We present qcor - a language extension to C++ and compiler implementation that enables heterogeneous quantum-classical programming, compilation, and execution in a single-source context. Our work provides a first-of-its-kind C++ compiler enabling high-level quantum kernel (function) expression in a quantum-language agnostic manner, as well as a hardware-agnostic, retargetable compiler workflow targeting a number of physical and virtual quantum computing backends. qcor leverages novel Clang plugin interfaces and builds upon the XACC system-level quantum programming framework to provide a state-of-the-art integration mechanism for quantum-classical compilation that leverages the best from the community at-large. qcor translates quantum kernels ultimately to the XACC intermediate representation, and provides user-extensible hooks for quantum compilation routines like circuit optimization, analysis, and placement. This work details the overall architecture and compiler workflow for qcor, and provides a number of illuminating programming examples demonstrating its utility for near-term variational tasks, quantum algorithm expression, and feed-forward error correction schemes.


    About the speaker

    Alex McCaskey is a research scientist in the Computer Science and Mathematics Division at Oak Ridge National Laboratory. He serves as the Software Lead for the Quantum Computing Institute at ORNL and is the Project Lead for the XACC quantum framework and the QCOR quantum-classical C++ compiler. He received his Masters in Physics from Virginia Tech and BS degrees in Physics and Mathematics from the University of Tennessee.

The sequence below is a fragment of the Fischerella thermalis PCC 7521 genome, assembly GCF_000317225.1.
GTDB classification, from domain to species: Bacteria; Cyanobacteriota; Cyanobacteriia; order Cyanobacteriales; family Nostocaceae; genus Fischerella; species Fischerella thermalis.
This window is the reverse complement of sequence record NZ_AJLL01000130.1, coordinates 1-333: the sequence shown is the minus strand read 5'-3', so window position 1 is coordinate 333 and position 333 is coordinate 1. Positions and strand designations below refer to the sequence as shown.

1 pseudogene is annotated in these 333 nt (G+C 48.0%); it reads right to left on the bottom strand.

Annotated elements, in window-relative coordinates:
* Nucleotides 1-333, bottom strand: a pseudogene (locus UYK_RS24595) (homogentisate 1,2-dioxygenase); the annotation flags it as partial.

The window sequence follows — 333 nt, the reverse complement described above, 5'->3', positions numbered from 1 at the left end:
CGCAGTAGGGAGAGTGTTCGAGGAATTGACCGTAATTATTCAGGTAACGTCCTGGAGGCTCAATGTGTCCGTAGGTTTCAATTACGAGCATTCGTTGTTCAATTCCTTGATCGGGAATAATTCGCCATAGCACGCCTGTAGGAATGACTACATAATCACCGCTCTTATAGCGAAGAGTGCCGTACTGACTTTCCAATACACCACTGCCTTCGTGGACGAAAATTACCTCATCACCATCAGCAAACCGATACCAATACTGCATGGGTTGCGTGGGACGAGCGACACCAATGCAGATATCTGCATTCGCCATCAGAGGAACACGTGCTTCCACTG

• Intro to qrack: a framework for fast quantum simulation by Daniel Strano

    About the talk

    vm6502q/qrack is a quantum computer simulation framework designed for the highest performance on the widest possible range of consumer-grade "classical" hardware platforms. It has 0 required external software dependencies besides C++11 standard, it optionally supports OpenCL accelerators back to the v1.1 standard, including multi-accelerator operation, and it prides itself on its "novel optimization layer." The speaker will outline the many features of the framework, including the theory behind the novel optimization layer, culminating in a simulator stack whose general use case is also its highest performance "Swiss Army knife" simulator, which has been integrated with a much wider developing quantum open source stack via plugins. Quantitative benchmarks will also be discussed, including performance on the quantum Fourier transform and an example of a "quantum volume"-type random universal circuit. Check out the project Discord for more info!


    About the speaker

    Daniel Strano is senior software developer for PDHI (Basking Ridge, NJ). He holds a B.A. in physics and has worked as a data scientist or software engineer for companies including Pacific Northwest National Laboratories (Richland, WA) and S&A Technologies, LLC (Newark, NJ). For the past three years, he is the lead developer of the vm6502q/qrack quantum computing simulation framework, along with Benn Bollay, which has received a Unitary Fund grant. His personal research and literary blog is at ultraphrenia.com, including information and videos about his open source extensions to the OpenRelativity physics module for Unity3D, by the MIT Game Lab, to which he is a community contributor via a personal fork on GitHub.